by Ken Foster
It is called “greywater” for a reason, and whether you spell it greywater or graywater obviously it is not one of those black and white solutions to water conservation. It’s, well…murky. Regardless of the spelling it’s one of the best strategies for maximizing your water economy. The new word “watergy” refers to all the energy we spend making water potable and transporting it around. In the State of California 20% of our overall energy is used for this purpose. So using greywater eases your water budget, reduces watergy, and conserves the water itself when you keep it on your site.
Technically, greywater is all used house water sources including bathtub, shower, bathroom sinks and laundry, conversely blackwater refers to toilet and kitchen sink water. The easiest to install is a “laundry to landscape” greywater system. This type of system diverts the laundry wash water from going to the sewer or septic and sends it into multiple ‘mulch basins’ where it infiltrates safely into the ground to irrigate the root zone of garden and landscape plants. Because the water leaves the house grey, storing it can quickly result in a science experiment as the greywater becomes blackwater. For this reason storing greywater is not recommended.
Many cities did not have a legal distinction between greywater and blackwater water until recently. This meant many domestic reclamation efforts were technically illegal. With increased concerns over droughts and water shortages many citizens advocate for easing laws to allow for the use of greywater.
Former California governor Arnold Schwarzenegger signed into the plumbing code legal use of greywater in 2007. Guidelines now make it clear how to install a safe greywater system, and as long as the house plumbing is not altered no permit is required. No deaths have ever been reported from the use of greywater, but to be safe from any possible contamination, above-ground pooling is ruled out with these guidelines.
Greywater Laws Differ by State
Some states have more restrictions than others. Almost all states have required households to dispose of used water through the sewer system. Georgia, for instance, retains the antiquated status quo, requiring all used water to be filtered and treated like sewage. Homeowners who want to use greywater – water from baths, showers, and laundry – have to install a complete treatment system.
Since the U.S. Environmental Protection Agency endorsed greywater use as a way to conserve fresh water, some states have moved to ease their laws and allow greywater to be channeled to landscaping and toilets. Some states – Texas, California, and New Mexico – encourage responsible greywater use in order to alleviate water shortages in drought-prone regions. An added benefit is a reduction in the amounts of chemicals being used to treat wastewater.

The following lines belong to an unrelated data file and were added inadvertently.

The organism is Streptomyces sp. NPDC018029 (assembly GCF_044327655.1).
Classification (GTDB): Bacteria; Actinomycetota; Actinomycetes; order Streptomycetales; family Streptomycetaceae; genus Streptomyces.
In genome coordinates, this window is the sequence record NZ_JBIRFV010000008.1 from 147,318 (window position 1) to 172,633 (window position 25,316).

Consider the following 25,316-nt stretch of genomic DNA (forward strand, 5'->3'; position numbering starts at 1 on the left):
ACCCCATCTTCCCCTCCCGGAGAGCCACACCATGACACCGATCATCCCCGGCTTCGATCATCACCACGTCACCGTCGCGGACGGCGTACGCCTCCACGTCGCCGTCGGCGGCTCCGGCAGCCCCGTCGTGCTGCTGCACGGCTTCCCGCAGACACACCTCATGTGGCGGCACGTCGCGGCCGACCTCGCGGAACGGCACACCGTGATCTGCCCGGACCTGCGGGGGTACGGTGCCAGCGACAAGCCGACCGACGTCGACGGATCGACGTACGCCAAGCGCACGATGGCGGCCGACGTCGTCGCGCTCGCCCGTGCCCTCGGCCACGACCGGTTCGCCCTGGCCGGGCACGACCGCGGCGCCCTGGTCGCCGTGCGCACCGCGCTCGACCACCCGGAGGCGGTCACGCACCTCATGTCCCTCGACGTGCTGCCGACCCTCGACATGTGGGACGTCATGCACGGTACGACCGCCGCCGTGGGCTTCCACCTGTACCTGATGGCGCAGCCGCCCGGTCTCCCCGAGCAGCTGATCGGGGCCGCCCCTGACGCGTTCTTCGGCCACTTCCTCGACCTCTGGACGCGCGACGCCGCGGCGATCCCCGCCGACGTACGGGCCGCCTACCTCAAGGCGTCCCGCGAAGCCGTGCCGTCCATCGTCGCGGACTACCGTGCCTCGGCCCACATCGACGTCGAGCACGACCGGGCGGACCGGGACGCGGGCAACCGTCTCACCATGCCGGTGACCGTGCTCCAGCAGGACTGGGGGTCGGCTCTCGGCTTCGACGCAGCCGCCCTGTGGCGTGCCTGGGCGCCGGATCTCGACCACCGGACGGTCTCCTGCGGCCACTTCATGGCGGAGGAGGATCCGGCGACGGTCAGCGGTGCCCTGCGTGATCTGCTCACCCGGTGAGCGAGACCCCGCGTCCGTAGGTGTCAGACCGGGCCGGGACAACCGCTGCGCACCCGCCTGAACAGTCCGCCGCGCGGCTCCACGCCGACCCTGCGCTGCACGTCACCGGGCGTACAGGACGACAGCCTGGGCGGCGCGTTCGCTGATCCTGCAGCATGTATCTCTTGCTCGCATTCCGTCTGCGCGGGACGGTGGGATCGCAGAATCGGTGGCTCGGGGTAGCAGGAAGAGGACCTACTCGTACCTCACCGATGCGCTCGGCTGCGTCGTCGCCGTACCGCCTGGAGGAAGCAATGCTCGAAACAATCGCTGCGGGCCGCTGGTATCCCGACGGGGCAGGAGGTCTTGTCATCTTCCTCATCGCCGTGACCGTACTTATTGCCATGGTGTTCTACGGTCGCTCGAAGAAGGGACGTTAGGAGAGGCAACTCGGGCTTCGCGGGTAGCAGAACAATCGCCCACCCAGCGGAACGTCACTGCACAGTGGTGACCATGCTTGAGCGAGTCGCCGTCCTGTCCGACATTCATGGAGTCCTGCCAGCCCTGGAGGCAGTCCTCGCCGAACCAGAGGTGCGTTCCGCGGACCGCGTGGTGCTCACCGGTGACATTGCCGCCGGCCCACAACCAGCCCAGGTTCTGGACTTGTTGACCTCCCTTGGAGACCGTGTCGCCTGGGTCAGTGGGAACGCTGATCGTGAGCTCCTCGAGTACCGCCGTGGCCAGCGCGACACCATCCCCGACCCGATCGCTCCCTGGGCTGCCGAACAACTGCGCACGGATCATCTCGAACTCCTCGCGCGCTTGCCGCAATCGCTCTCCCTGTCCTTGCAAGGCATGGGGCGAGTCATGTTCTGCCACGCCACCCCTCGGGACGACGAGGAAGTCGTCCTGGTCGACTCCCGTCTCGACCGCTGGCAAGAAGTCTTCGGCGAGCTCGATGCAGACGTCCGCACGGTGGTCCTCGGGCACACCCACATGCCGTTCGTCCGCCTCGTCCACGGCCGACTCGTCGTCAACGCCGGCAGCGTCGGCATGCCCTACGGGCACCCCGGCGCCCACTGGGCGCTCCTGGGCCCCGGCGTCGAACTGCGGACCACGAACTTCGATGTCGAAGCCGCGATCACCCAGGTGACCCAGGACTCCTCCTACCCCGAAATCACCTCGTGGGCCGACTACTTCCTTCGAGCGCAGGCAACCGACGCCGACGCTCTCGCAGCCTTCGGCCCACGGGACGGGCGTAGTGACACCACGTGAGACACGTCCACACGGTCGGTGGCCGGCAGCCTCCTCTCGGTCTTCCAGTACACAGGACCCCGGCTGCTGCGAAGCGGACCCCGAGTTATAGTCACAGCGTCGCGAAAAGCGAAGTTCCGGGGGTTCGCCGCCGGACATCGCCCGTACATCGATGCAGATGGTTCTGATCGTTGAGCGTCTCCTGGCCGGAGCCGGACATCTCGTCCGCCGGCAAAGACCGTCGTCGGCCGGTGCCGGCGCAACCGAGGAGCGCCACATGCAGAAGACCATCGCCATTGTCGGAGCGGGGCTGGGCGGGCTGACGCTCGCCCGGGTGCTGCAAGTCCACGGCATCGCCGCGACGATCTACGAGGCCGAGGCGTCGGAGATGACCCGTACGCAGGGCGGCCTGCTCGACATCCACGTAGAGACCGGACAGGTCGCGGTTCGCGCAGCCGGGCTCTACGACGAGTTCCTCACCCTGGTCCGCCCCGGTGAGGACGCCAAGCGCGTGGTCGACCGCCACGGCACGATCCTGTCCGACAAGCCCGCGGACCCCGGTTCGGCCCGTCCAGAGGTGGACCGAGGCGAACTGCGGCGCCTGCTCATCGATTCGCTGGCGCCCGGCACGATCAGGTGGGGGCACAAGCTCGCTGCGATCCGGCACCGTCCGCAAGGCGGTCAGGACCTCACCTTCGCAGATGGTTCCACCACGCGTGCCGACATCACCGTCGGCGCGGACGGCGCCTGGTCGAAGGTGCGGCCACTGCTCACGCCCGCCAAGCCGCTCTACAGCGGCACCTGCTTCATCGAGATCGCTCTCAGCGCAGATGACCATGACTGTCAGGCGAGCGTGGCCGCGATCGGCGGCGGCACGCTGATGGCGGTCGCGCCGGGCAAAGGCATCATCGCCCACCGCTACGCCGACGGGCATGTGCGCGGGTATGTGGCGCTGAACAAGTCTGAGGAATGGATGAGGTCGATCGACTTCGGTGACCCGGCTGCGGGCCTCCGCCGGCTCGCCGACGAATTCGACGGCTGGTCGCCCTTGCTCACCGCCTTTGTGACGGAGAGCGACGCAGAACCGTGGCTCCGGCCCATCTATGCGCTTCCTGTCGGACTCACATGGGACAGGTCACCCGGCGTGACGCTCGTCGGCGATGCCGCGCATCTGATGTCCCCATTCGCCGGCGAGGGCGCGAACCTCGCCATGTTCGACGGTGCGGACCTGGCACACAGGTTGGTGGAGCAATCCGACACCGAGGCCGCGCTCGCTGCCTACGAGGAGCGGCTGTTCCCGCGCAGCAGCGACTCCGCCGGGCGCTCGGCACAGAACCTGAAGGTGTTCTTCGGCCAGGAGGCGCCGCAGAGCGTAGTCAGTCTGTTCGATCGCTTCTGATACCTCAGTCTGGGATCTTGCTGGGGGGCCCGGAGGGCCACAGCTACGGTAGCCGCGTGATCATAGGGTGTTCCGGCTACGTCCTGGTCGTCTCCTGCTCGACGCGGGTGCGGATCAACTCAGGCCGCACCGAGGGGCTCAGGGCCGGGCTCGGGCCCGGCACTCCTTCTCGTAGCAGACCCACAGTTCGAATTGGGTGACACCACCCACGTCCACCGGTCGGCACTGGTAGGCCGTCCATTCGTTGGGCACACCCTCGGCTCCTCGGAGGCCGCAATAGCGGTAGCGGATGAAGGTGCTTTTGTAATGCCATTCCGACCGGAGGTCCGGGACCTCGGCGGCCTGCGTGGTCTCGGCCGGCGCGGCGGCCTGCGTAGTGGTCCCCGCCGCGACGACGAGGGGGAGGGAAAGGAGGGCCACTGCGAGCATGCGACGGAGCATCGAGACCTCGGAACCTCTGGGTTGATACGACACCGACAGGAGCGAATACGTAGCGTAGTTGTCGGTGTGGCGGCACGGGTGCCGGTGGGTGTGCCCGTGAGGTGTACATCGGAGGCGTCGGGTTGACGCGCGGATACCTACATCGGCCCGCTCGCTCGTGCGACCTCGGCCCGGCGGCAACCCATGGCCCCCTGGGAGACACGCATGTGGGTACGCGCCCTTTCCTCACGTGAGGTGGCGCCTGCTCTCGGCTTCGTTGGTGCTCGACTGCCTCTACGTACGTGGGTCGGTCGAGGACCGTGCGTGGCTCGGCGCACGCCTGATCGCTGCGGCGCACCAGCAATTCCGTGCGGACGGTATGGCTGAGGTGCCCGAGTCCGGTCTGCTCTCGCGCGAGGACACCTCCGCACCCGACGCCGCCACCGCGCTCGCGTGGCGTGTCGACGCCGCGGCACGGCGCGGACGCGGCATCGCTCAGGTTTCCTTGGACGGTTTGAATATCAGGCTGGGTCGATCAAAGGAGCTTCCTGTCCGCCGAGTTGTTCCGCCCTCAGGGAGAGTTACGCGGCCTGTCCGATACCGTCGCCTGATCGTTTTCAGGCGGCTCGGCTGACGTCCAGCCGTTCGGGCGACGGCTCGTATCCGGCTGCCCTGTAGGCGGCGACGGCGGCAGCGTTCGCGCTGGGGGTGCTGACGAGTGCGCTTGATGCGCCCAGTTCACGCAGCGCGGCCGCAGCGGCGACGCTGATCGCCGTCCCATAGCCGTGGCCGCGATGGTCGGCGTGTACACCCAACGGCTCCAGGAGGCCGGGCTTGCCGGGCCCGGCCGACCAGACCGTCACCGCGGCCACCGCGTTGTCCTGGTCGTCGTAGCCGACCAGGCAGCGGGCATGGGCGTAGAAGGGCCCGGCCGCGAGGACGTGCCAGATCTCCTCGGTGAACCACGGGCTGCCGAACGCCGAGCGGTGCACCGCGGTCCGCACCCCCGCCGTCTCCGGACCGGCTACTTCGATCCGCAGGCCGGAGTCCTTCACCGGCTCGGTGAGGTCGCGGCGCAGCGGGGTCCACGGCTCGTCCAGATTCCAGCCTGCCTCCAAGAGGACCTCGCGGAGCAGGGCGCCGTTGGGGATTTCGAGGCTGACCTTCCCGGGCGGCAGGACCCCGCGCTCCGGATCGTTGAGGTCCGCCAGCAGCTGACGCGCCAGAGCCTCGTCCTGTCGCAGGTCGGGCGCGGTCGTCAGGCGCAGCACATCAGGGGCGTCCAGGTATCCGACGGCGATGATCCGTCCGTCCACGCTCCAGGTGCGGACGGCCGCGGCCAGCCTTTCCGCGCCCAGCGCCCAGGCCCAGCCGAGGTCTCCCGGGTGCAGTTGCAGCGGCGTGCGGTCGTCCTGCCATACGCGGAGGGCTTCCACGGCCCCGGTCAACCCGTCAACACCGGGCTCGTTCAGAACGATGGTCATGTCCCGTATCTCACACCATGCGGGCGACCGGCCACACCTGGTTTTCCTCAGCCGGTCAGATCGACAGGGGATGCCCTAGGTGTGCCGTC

The laundry out-flow water is diverted with a three way valve installed right next to the washing machine. This gives you the option of diverting the water back to the sewer or septic if needed for any reason. Some examples might be if bleach is going to be used in a load or if the ground is already saturated from rainwater.
Next: it is important to install an “anti-siphon” or “backflow prevention vent” that will disallow the greywater from siphoning back into the washing machine. This vent should be six inches above the washing machine’s high water mark.
The greywater flows out to the landscape through one-inch poly tubing where it is dispersed at multiple ‘mulch basins’. The number of mulch basins depends on what size the wash load is and how many loads are done per week. Between 5 and 10 mulch basins is typical. A mulch basin is simply a 2 foot x 2 foot hole dug in the soil and filled with wood chips. Each mulch basin has a manual shut off valve so you can make the call where the water is dispersed.
To make the greywater friendly to plant and tree roots it is important to only use laundry soaps that have no chlorine bleach, dyes, or chemical scents that can be harmful to plants. Examples of ‘greywater’ friendly laundry soaps are Oasis Laundry Detergent (liquid), ECOS liquid detergent, Vaska, and Dr. Bronners liquid soap. Vaska also makes a commercial laundry detergent that is compatible with commercial washing machines.
Finally it is advised that greywater not be used directly on leaf vegetables, root crops, or grass for that matter. A mulch basin near the root zone of a fruit tree is a good example of the best use of greywater. As you reduce water consumption, using a greywater system allows you to water even as you mind landscape water restrictions.
I hope this clarifies your greywater (questions).
Resources on Greywater
http://www.greywateralliance.org/: The Greywater Alliance
http://oasisdesign.net/greywater/: Grey Water Central
www.whollyh2o.org: Mainstreaming localized water (re)Use
http://www.ewg.org/: The Environmental Working Group
About the Author
Ken Foster served as an apprentice at the U.C. Santa Cruz Farm and Garden and has a certificate in Ecological Horticulture from there. He has an A.S. degree in horticulture from Cabrillo College. He has owned and operated Terra Nova Ecological Landscaping since 1988 and is a certified permaculture contractor and landscape contractor. Through March 2014, Terra Nova Ecological landscaping offers free estimates for a “Laundry to Landscape” greywater system along with $50.00 off installation. Ken may be reached at firstname.lastname@example.org.